Pop quiz. Can you share one specific quote of Martin Luther King, Jr.?
If you are like most, you might recall this one, from his iconic “I Have a Dream” speech: “I have a dream that my four little children will one day live in a nation where they will not be judged by the color of their skin, but by the content of their character.”
Many consider this to be King’s most famous quote of all time. And, on the basis of this quote, they say that King was color-blind—and we should be too.
But guess what? The idea that King was color-blind is a myth. King was not color-blind, but color-courageous. When we look at the vast scope of his work, instead of taking one quote out of context, we’ll see that King never said that the way to advance racial equality was to ignore our racial differences.
There are, of course, many merits to color-blindness. For example, we are all equally created in the image of God—and, in this way, we must see each other equally. At the same time, we must also see that God has blessed us with beautiful differences—which he loves! In particular, God calls us to see, celebrate and appreciate our ethnic differences. Ethnicity is a God-ordained cultural identity that God delights in as a means of bringing glory to himself and enrichment to his kingdom. But then we must go further: we must also see that, because live in a fallen world, our beautiful differences too often breed conflict and inequality—both intentionally and unintentionally. If we cannot see these realities, we cannot address them.
What’s Wrong With Being Color-Blind?
Let’s take a closer look at what it means to be color-blind. We have been living in the color-blind generation. The emphasis of color-blindness is, ostensibly, equality. Color-blind disciples refuse to “see” color in a well-intentioned effort to treat everyone equally.
For the most part, color-blind discipleship is known mostly for what it doesn’t do. Color-blind disciples don’t see race. They don’t differentiate, and they certainly don’t (intentionally) discriminate.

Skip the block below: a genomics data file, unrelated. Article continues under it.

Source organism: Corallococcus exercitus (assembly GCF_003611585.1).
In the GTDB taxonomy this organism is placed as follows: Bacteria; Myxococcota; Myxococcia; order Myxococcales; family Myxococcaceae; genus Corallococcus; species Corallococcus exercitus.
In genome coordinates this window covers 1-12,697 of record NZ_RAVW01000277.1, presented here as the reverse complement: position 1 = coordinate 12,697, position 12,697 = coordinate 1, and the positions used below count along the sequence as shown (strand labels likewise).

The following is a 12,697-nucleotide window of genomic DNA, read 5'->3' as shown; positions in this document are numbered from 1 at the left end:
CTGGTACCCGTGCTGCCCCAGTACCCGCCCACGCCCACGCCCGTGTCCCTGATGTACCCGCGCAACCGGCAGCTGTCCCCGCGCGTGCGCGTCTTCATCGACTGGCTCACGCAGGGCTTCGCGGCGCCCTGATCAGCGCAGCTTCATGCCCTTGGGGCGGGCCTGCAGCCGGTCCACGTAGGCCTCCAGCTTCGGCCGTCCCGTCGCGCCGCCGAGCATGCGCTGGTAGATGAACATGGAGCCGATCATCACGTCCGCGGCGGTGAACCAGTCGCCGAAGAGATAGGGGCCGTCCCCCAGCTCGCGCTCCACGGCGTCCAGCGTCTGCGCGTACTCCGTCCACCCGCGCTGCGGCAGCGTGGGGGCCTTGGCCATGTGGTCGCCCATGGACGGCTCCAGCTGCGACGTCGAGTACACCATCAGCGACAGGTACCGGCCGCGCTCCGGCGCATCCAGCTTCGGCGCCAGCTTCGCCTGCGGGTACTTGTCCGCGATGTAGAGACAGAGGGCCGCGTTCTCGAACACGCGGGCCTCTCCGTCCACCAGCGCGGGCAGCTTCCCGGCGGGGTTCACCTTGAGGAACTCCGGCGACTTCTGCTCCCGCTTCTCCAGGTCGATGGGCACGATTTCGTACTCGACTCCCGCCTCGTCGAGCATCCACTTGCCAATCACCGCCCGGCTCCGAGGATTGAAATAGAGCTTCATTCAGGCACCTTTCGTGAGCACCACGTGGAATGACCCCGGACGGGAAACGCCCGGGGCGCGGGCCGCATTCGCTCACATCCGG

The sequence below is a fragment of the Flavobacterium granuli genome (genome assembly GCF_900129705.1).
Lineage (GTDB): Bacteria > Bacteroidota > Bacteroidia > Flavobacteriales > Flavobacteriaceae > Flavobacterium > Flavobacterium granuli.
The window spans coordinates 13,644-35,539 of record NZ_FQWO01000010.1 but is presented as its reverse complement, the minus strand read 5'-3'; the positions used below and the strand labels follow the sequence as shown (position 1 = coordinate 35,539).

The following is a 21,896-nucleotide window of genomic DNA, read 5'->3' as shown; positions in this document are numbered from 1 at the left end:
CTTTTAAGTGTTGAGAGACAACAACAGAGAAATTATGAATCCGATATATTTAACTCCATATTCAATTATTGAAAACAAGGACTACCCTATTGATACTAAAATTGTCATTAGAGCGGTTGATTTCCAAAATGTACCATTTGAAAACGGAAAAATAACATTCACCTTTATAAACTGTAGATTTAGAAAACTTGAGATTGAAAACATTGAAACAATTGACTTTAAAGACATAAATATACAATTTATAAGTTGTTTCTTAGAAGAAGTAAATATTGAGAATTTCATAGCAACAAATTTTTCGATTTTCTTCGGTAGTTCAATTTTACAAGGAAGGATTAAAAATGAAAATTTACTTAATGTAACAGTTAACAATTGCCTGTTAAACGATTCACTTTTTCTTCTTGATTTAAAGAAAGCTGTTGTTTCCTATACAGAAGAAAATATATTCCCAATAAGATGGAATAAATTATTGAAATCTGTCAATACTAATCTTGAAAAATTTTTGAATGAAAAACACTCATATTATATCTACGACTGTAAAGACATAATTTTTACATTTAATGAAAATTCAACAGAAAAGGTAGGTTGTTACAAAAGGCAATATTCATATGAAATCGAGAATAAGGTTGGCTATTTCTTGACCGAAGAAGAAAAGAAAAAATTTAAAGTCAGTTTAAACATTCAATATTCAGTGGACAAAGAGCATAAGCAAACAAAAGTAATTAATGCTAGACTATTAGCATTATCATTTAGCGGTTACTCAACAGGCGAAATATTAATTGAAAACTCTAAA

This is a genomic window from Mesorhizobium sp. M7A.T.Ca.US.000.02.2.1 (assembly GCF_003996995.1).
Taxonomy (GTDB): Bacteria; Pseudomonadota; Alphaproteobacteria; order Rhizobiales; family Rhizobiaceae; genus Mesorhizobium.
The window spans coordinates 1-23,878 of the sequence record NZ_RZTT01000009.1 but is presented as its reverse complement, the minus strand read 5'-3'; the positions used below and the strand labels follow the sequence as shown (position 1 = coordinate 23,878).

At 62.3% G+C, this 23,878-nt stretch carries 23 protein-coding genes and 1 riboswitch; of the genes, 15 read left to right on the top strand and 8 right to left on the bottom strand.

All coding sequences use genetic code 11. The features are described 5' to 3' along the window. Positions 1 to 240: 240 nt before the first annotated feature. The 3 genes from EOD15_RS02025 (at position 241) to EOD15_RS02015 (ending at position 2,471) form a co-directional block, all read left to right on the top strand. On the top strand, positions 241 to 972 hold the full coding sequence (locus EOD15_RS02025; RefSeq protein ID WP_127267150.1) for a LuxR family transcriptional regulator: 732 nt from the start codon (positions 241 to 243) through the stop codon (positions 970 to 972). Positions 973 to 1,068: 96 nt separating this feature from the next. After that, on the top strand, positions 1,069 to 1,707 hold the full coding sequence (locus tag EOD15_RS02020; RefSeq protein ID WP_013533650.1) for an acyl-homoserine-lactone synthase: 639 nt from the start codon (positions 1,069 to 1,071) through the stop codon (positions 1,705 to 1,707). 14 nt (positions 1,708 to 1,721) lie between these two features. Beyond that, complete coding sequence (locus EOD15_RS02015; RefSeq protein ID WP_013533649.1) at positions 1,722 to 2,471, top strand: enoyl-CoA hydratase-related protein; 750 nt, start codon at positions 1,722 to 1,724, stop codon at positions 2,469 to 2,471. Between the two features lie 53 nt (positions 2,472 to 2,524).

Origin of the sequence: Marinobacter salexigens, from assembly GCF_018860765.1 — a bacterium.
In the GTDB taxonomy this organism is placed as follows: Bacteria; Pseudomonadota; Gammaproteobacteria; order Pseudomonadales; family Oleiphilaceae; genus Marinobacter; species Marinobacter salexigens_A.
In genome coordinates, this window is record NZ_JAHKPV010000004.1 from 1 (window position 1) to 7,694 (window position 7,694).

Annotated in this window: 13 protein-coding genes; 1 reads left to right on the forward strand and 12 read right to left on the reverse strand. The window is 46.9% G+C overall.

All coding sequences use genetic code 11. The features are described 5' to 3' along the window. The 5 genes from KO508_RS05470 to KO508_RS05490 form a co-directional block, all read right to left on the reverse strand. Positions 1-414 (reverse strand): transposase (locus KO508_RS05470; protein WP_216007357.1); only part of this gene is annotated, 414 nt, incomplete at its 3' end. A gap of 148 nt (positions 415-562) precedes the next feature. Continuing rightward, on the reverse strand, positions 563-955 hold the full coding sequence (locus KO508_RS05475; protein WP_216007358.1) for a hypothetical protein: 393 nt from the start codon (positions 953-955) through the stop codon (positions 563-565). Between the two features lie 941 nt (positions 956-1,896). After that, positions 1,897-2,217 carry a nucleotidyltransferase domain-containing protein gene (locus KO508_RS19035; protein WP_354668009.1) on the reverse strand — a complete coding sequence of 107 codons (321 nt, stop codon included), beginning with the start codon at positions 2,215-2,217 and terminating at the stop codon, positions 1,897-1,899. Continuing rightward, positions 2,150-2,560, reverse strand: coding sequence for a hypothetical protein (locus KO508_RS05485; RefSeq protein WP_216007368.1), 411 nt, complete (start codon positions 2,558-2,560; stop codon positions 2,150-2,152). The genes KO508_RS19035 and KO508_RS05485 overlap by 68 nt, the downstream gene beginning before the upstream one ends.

But here’s the thing: in our day, color-blindness is proving to be wholly ineffective. Why? Listen carefully: Because those who cannot see race also cannot see racism. Those who refuse to countenance racial categories are more prone to miss racial inequities; they are also prone to suppress important conversations about race that we still need to have.
There’s now reams of research to demonstrate something very surprising: color-blindness actually leads to racial inequity, precisely the opposite of what was intended. In his phenomenal book The Psychology of Colorblindness, Philip Mazzocco did a review of all the research on colorblindness. His conclusion was this:
Although the preference for colorblindness may be well-intentioned for some, the consequences of colorblindness . . . appear to be almost entirely negative both with respect to racial minorities, and society at large.
The irony of our generation is this: Today few people intentionally embrace racism … yet racial inequity firmly persists in nearly every area of life that can be measured—wealth, education, criminal justice, healthcare, career opportunities, and so much more.